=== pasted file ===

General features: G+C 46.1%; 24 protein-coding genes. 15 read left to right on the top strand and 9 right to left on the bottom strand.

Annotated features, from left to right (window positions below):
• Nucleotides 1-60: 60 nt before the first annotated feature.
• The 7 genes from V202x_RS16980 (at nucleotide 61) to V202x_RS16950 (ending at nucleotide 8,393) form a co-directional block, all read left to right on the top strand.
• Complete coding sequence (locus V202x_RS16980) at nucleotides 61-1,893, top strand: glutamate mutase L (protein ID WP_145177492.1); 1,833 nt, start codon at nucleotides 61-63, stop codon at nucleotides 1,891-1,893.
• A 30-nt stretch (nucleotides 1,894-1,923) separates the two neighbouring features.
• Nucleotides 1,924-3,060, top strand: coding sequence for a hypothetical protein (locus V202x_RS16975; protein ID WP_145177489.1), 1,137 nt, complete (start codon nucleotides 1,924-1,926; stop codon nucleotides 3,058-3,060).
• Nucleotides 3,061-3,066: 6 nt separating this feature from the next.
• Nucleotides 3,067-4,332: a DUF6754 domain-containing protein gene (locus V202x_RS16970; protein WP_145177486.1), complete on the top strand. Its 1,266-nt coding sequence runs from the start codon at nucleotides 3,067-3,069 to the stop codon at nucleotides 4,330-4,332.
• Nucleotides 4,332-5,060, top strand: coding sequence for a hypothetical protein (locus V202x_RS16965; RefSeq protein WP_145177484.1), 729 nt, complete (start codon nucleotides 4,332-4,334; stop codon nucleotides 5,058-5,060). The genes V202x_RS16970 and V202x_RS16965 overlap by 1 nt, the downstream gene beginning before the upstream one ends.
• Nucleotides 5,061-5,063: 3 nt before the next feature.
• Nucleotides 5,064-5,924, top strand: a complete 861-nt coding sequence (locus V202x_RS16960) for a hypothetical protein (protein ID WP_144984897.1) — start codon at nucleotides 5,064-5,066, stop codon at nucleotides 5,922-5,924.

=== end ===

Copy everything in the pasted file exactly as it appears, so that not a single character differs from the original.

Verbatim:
General features: G+C 46.1%; 24 protein-coding genes. 15 read left to right on the top strand and 9 right to left on the bottom strand.

Annotated features, from left to right (window positions below):
• Nucleotides 1-60: 60 nt before the first annotated feature.
• The 7 genes from V202x_RS16980 (at nucleotide 61) to V202x_RS16950 (ending at nucleotide 8,393) form a co-directional block, all read left to right on the top strand.
• Complete coding sequence (locus V202x_RS16980) at nucleotides 61-1,893, top strand: glutamate mutase L (protein ID WP_145177492.1); 1,833 nt, start codon at nucleotides 61-63, stop codon at nucleotides 1,891-1,893.
• A 30-nt stretch (nucleotides 1,894-1,923) separates the two neighbouring features.
• Nucleotides 1,924-3,060, top strand: coding sequence for a hypothetical protein (locus V202x_RS16975; protein ID WP_145177489.1), 1,137 nt, complete (start codon nucleotides 1,924-1,926; stop codon nucleotides 3,058-3,060).
• Nucleotides 3,061-3,066: 6 nt separating this feature from the next.
• Nucleotides 3,067-4,332: a DUF6754 domain-containing protein gene (locus V202x_RS16970; protein WP_145177486.1), complete on the top strand. Its 1,266-nt coding sequence runs from the start codon at nucleotides 3,067-3,069 to the stop codon at nucleotides 4,330-4,332.
• Nucleotides 4,332-5,060, top strand: coding sequence for a hypothetical protein (locus V202x_RS16965; RefSeq protein WP_145177484.1), 729 nt, complete (start codon nucleotides 4,332-4,334; stop codon nucleotides 5,058-5,060). The genes V202x_RS16970 and V202x_RS16965 overlap by 1 nt, the downstream gene beginning before the upstream one ends.
• Nucleotides 5,061-5,063: 3 nt before the next feature.
• Nucleotides 5,064-5,924, top strand: a complete 861-nt coding sequence (locus V202x_RS16960) for a hypothetical protein (protein ID WP_144984897.1) — start codon at nucleotides 5,064-5,066, stop codon at nucleotides 5,922-5,924.